Femme Fatale: the benefits and costs of trap pollination.

This source preferred by Anita Diaz

Authors: Diaz, A.

Start date: 8 July 2009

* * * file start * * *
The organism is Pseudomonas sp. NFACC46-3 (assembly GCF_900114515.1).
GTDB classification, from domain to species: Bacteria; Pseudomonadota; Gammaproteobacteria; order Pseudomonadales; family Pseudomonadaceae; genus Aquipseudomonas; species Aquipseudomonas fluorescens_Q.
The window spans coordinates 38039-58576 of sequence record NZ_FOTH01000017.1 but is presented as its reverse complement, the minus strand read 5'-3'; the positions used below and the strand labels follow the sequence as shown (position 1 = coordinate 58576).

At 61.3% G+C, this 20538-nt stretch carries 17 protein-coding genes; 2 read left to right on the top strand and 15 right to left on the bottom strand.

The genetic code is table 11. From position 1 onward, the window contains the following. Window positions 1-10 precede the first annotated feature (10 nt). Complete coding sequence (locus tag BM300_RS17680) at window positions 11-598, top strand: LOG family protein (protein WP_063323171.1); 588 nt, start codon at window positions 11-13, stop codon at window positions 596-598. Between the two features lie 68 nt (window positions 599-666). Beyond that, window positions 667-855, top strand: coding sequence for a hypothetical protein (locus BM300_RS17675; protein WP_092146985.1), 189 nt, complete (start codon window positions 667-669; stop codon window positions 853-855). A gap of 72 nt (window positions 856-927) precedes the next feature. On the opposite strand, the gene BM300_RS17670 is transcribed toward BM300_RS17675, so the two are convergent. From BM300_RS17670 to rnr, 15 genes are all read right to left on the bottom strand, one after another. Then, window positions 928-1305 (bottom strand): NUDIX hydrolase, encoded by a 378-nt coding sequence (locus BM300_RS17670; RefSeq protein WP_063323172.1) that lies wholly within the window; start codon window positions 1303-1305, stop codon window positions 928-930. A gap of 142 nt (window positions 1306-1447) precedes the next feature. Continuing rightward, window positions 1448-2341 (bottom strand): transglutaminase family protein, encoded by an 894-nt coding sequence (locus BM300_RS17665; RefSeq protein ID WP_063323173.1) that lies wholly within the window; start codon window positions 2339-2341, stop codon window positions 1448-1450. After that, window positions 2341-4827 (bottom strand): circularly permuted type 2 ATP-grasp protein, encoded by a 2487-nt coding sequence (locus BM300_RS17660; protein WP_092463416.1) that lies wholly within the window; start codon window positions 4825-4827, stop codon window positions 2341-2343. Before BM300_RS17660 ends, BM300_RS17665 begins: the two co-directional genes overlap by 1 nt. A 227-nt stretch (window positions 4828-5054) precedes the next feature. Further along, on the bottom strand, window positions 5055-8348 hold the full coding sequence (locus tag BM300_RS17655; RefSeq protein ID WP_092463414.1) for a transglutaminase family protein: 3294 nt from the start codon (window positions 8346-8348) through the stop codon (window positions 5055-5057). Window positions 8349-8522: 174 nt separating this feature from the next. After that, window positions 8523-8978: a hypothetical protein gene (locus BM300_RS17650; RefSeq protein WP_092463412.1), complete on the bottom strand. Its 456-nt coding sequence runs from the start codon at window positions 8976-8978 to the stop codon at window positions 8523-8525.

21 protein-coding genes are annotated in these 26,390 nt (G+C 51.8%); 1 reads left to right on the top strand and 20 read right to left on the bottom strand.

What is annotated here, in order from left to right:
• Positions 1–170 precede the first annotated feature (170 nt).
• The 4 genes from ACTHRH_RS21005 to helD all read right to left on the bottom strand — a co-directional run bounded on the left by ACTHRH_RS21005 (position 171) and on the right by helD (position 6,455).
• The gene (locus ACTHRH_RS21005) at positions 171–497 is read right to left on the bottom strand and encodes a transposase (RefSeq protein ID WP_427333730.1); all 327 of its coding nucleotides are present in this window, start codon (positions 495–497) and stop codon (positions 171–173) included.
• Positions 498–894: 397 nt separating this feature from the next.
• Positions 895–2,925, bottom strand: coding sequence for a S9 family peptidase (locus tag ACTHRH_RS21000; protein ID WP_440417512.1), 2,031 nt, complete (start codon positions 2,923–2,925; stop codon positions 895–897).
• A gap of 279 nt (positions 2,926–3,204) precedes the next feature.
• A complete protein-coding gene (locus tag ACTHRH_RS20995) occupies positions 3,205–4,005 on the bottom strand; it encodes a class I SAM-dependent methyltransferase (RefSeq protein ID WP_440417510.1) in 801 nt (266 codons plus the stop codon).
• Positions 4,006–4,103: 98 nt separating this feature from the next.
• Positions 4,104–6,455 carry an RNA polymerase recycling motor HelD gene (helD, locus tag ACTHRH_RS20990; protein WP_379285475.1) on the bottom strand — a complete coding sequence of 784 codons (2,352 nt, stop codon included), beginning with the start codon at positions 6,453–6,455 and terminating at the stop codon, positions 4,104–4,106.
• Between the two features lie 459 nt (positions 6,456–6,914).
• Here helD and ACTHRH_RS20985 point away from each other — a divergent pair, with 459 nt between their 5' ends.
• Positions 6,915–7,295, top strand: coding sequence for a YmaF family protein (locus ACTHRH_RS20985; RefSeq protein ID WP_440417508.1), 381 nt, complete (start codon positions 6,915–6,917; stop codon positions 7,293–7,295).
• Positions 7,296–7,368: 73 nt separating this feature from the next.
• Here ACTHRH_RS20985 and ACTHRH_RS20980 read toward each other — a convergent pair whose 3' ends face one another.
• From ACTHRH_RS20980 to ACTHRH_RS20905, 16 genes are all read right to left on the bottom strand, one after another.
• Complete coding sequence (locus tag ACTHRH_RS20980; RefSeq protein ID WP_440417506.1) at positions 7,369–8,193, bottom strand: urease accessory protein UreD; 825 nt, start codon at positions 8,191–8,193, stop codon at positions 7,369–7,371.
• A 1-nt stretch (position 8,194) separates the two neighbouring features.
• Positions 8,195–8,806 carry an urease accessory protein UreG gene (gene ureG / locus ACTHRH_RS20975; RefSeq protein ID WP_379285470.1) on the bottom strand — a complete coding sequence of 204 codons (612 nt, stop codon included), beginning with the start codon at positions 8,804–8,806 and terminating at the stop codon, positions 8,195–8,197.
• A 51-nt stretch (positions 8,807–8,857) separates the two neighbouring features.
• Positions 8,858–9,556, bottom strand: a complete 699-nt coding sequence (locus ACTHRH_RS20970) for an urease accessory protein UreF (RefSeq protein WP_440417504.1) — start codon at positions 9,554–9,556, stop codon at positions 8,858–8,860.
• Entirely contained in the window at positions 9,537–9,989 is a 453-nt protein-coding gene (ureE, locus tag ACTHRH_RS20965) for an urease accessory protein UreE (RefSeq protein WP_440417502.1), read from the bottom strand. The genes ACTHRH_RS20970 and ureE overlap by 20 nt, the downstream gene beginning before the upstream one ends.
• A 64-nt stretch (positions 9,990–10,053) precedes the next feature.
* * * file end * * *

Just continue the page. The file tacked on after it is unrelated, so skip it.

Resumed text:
Trap pollination is a relatively rare pollination system despite occurring in several distantly related angiosperm groups. Trap pollination occurs in at least three angiosperm groups, the Piperales, the Asterids and the Monocots. These groups diverged very early in the adaptive radiation of the angiosperms and traps vary greatly in their structure across groups. This suggests that trap pollination has evolved independently several times and so ontogenetic constraint is unlikely to be a major reason for their rarity across the angiosperms. This paper tests the hypothesis that an important limitation of trap pollination is that it produces sexual conflict between male and female floral function and that this may contribute to its rarity as a pollination system. It presents results examining the benefits and costs of trap pollination in one genus, Arum (Araceae, Monocots) and evaluates the extent to which conclusions may apply more widely across the angiosperms.

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